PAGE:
Indeed, if by virtue these writers mean the exercise of those cardinal virtues, which like good housewives stay at home, and mind only the business of their own family, I shall very readily concede
the point; for so surely do all these contribute and lead to happiness, that I could almost wish, in violation of all the antient and modern sages, to call them rather by the name of wisdom, than by that of virtue; for, with regard to this life, no system, I conceive, was ever wiser than that of the antient Epicureans, who held this wisdom to constitute the chief good; nor foolisher than that of their opposites, those modern epicures, who place all felicity in the abundant gratification of every sensual appetite.
This you alone can do, and I demand it of you as a right which you must not refuse to concede
Because of this, Friday's match is expected to be a goal fest, with the team that concedes
the most goals becoming the vanquished.
The firm have also priced up which Labour minister concedes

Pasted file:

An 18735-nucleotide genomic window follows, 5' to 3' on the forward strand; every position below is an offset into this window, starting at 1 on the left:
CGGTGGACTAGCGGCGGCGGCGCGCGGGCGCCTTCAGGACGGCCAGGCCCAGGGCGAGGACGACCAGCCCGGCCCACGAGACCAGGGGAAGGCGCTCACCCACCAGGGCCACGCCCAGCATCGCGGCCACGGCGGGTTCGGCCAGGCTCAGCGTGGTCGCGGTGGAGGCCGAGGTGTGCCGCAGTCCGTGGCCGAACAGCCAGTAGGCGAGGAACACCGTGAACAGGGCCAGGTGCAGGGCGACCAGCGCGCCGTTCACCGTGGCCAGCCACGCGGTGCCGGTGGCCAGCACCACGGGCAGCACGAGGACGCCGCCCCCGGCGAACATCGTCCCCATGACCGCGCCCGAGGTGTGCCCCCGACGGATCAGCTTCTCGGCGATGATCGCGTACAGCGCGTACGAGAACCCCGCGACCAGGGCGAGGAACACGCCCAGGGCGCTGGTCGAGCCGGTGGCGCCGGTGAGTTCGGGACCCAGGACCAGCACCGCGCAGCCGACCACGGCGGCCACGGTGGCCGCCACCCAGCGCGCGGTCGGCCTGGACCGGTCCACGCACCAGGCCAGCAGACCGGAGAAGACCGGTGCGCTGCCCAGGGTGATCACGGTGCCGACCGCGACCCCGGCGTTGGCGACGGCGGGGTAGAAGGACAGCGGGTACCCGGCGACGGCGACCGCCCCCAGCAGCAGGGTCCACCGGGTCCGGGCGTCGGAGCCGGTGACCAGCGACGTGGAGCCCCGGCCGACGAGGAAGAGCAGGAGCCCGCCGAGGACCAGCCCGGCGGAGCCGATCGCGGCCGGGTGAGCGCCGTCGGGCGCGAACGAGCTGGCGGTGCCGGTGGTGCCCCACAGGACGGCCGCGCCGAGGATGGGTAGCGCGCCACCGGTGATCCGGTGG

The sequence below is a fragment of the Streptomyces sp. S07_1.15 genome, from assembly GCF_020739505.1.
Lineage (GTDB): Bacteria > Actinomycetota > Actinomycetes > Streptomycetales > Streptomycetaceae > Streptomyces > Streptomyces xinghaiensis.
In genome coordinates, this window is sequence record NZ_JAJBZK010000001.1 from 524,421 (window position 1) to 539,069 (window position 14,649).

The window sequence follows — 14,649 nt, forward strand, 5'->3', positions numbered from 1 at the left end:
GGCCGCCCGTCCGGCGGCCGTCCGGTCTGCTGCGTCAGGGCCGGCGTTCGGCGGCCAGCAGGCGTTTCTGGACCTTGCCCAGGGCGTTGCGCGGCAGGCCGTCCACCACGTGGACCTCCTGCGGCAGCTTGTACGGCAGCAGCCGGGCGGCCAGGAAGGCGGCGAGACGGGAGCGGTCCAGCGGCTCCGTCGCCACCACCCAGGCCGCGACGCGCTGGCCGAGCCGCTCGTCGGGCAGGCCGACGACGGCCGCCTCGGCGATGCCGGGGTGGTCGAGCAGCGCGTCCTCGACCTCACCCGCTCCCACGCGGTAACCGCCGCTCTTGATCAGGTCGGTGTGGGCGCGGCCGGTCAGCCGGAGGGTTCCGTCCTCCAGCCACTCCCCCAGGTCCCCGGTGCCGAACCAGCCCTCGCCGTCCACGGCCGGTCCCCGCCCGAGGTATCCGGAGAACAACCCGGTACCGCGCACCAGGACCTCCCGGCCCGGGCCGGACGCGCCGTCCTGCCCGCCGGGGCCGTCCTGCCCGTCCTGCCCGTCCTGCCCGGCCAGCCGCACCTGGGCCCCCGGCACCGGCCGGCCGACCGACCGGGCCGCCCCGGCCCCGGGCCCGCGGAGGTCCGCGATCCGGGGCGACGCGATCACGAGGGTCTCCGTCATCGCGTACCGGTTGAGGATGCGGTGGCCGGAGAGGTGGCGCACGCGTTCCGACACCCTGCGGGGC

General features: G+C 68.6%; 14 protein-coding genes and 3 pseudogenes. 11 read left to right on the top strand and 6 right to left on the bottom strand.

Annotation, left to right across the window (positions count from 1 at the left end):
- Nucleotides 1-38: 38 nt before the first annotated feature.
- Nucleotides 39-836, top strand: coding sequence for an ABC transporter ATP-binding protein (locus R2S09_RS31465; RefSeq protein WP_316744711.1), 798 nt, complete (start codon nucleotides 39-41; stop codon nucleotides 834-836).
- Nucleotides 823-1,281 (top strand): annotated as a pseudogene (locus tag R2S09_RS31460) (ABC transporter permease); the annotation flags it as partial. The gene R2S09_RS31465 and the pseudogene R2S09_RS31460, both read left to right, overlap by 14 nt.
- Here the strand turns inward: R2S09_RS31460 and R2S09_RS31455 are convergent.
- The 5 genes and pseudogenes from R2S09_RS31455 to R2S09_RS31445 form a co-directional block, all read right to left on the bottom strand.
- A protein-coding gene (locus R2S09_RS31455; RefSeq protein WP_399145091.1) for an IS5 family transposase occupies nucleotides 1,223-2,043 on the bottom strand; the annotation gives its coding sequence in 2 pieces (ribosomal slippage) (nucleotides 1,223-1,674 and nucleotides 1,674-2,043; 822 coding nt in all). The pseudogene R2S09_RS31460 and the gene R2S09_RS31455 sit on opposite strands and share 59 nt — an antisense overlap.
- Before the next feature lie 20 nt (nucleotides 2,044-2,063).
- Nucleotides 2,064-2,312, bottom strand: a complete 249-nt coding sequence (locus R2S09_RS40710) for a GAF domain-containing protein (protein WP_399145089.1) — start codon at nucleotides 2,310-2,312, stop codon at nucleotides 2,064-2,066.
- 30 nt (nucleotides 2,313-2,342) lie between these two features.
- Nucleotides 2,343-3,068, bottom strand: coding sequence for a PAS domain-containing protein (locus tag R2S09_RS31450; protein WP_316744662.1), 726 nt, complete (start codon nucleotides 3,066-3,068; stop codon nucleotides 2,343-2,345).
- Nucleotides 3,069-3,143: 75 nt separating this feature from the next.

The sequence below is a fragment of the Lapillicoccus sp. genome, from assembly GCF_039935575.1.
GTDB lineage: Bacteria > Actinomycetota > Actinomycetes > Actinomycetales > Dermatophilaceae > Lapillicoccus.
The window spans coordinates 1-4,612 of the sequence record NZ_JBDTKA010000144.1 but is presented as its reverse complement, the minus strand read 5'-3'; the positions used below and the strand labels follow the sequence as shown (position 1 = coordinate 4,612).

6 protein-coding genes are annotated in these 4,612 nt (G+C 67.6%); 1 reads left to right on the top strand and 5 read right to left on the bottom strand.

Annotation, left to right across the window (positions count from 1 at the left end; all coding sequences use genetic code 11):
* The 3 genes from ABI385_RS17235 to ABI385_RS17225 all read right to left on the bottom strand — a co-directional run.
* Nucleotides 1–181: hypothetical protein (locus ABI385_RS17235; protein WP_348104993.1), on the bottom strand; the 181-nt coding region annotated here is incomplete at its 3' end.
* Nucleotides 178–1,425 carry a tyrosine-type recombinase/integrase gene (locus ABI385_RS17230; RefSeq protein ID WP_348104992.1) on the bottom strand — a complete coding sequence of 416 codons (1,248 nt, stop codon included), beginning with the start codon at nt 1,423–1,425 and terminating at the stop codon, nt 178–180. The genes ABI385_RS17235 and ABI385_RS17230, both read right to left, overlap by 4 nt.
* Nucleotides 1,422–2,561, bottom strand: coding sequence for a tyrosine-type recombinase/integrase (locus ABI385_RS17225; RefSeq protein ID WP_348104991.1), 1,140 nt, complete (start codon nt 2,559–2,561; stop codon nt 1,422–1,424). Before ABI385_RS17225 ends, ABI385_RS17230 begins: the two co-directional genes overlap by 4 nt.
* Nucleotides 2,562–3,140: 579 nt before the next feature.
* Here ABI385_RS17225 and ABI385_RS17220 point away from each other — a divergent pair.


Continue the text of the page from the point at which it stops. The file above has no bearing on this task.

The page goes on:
defeat first, with Peter Mandelson the 13-8 favourite.
But while McDonald concedes
Glentoran have a mountain to climb in their bid to win the Gibson Cup, he is refusing to throw in the towel this early in the campaign.
61 MINS: Phil Vickery concedes
penalty in a ruck and Flatley converts from 35 metres.
England are among the world's finest defensive teams,and pride themselves on shutting out opposing sides,but Larder concedes
that Australia are a hard act to follow.
The fact that the Service eventually loses or even concedes
is relevant, but it does not establish that the position was unreasonable; see McIntosh, TC Memo 2001-144, and the authorities cited therein.
Not only does it interview the usual group of Marley's former band members and surviving loved ones, but it also speaks to Jamaican political leaders, and unearths a former CIA agent who concedes
America might have had an interest in silencing the reggae icon.
Fast-finisher Hanover Joe will attract plenty of support but he may find the advantage he concedes
to Rosie Trade too much.
Midway through this fascinating set of essays, Omer Bartov concedes
that "teaching a course on the Holocaust brought me once more face to face with the familiar, yet still jarring realization that neither teachers nor students, nor for that matter anyone who had either experienced it or studied it from some geographical or chronological distance could quite grasp the essence of the Holocaust or make it understandable to others.
Deutsch readily concedes
that both Brown and Ford were seeing some kind of movement.